The report cites an alert that was sent to local police agencies by the FBI's New York office. According to the alert, extremist organizations are suggesting that members use spray bottles to spread their bodily fluids on police officers as well as around places where Jews congregate, such as political offices, places of worship, markets, and other businesses.
Don Mihalek, the executive vice president of the Federal Law Enforcement Officers Association Foundation and an ABC News contributor, noted that extremist anti-government groups targeting law enforcement are nothing new.
"It's just sad that that's their focus at a time of crisis in the nation," he said.
According to ABC News, many white supremacists have been blaming Jews for the spread of the coronavirus and the global response to the pandemic. Michael Masters, the head of Secure Communities Network, highlighted some of the theories being spread, including the idea that Jews created the coronavirus to sell vaccines for profit.
"While the world faces a deadly pandemic, it's a stark reminder that certain groups – notably the Jewish community and law enforcement – must also continue the battle against those who wish to hurt or kill them," he said.
"As the economic situation remains fragile and civil society disrupted, the potential for the followers of hate to act becomes more likely... and more deadly."In a piece for USA Today, Humanity Forward founder Andrew Yang and Anti-Defamation League CEO Jonathan A. Greenblatt called for unity amid the COVID-19 pandemic and spotlighted those targeting Asian, Jewish, and other minorities being blamed for the spread of the virus. The pair noted the use of racially charged terms — such as the "Chinese virus" or "Wuhan virus" — to describe the coronavirus as an example.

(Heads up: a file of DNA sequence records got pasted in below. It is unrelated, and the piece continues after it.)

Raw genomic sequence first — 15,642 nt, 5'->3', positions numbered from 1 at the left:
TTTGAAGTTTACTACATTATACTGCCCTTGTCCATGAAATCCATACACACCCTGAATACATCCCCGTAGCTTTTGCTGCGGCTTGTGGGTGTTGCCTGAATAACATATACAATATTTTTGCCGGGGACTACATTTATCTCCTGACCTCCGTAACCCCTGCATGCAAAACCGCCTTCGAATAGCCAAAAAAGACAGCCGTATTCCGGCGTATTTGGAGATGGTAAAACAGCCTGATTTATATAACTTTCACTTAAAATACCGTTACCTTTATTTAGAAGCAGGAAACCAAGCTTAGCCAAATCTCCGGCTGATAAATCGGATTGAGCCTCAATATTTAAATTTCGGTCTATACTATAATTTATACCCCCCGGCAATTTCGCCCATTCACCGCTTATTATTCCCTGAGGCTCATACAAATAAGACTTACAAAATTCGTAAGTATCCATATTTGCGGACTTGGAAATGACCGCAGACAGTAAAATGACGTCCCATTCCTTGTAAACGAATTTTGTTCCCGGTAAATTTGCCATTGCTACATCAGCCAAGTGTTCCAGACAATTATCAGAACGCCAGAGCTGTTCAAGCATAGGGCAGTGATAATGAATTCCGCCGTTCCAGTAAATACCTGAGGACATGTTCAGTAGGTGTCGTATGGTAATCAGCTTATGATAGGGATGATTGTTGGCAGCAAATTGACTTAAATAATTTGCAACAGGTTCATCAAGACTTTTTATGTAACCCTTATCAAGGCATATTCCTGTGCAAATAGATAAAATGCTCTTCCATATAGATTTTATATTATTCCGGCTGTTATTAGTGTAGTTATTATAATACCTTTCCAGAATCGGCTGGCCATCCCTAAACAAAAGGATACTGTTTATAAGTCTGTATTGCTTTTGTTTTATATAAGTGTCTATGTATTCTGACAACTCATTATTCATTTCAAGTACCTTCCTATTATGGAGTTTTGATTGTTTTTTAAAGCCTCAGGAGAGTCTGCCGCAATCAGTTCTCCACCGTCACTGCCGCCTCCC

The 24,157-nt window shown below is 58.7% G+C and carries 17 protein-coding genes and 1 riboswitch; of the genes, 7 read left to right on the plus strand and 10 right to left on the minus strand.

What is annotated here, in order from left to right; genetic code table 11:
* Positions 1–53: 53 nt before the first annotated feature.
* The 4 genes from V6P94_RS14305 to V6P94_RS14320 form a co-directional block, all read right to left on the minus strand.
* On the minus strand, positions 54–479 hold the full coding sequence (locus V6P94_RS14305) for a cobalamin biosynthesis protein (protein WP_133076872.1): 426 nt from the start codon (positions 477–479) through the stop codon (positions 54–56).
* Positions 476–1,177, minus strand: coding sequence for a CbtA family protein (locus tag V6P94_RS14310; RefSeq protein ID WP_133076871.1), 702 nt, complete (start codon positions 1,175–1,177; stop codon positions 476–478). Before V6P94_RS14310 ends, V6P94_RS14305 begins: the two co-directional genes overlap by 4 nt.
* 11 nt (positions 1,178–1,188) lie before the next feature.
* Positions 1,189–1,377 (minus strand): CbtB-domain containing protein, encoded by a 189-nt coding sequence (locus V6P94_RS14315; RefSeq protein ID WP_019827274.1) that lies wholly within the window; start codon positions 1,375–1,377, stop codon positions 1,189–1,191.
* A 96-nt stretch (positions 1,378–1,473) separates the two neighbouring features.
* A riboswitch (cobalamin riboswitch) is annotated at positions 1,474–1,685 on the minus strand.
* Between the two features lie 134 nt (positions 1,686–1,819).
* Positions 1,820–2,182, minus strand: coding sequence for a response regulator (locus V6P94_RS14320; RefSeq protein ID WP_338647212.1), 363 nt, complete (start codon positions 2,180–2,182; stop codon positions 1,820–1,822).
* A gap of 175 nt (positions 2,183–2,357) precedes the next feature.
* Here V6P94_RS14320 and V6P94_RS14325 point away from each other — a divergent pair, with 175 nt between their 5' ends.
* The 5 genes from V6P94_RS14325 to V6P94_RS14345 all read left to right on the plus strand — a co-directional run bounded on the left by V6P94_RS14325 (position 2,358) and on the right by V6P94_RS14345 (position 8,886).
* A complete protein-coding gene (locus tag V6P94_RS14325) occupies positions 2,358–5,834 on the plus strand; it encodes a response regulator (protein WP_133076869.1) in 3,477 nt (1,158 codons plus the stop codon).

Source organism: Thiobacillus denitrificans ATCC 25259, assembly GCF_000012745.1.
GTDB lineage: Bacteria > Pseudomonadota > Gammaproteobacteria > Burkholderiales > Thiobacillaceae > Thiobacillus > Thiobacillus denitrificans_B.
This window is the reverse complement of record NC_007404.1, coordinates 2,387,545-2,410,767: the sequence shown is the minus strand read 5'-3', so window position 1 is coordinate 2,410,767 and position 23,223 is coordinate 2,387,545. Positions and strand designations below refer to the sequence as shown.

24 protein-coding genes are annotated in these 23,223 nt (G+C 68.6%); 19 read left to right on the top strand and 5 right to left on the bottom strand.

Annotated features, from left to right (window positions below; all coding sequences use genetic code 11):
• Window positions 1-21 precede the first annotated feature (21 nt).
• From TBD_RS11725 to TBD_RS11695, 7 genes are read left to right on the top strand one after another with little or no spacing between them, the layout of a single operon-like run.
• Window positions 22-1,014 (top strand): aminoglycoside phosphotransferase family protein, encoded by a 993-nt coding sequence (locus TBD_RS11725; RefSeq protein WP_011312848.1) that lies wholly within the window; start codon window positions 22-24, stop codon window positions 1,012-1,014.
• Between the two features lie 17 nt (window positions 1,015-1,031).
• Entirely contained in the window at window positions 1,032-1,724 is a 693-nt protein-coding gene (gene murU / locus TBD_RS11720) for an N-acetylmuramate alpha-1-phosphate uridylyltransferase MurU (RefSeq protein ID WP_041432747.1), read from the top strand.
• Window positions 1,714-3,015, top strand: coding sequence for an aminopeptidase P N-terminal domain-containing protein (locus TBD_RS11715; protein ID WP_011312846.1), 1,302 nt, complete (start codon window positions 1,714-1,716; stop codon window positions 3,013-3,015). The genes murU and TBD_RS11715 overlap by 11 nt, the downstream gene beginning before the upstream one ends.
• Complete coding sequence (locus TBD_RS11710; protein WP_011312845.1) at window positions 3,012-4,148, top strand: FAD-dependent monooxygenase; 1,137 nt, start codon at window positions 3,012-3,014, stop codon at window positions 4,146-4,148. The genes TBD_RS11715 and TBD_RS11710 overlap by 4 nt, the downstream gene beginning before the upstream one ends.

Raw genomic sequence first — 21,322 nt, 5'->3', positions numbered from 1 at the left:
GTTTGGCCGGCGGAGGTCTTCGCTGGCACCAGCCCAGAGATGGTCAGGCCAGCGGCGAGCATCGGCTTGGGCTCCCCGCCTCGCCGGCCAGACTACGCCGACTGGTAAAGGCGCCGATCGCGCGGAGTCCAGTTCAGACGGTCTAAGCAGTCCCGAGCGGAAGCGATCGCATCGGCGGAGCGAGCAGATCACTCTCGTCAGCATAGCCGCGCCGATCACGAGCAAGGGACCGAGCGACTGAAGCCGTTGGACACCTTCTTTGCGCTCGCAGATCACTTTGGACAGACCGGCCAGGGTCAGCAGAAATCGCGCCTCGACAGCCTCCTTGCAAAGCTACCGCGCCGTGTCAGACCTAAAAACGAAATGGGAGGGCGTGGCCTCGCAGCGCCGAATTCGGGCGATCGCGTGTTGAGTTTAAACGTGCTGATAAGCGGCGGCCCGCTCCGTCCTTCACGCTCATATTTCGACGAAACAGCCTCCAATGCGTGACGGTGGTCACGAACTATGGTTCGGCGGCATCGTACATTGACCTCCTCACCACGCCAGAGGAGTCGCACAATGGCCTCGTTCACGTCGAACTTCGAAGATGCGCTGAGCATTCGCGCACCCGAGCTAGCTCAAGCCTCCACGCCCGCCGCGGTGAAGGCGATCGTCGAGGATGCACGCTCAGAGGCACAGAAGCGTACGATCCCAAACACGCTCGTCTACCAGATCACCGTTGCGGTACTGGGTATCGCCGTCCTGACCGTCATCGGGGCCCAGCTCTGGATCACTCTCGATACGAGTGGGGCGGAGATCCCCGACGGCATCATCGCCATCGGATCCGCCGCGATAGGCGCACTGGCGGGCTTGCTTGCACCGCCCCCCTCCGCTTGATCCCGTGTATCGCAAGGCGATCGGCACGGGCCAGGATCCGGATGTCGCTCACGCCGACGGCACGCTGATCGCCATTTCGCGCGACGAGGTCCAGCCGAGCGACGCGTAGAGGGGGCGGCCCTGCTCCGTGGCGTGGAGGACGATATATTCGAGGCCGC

"Rarely has there been a more opportune moment to seize on fear and spread hate," the piece reads.
The article calls for an end to the "demonization of minorities" to help the nation unite and combat the coronavirus. It also notes that both Chinese and Jewish immigrants were subjected to xenophobia in the United States due to their large-scale immigration in the 19th and early 20th centuries.
Donald Trump has received backlash for what some call a racialization of the coronavirus via the phrase "Chinese virus." As reported by The Inquisitr, the president defended his use of the phrase by claiming it was a reminder of where the virus originated.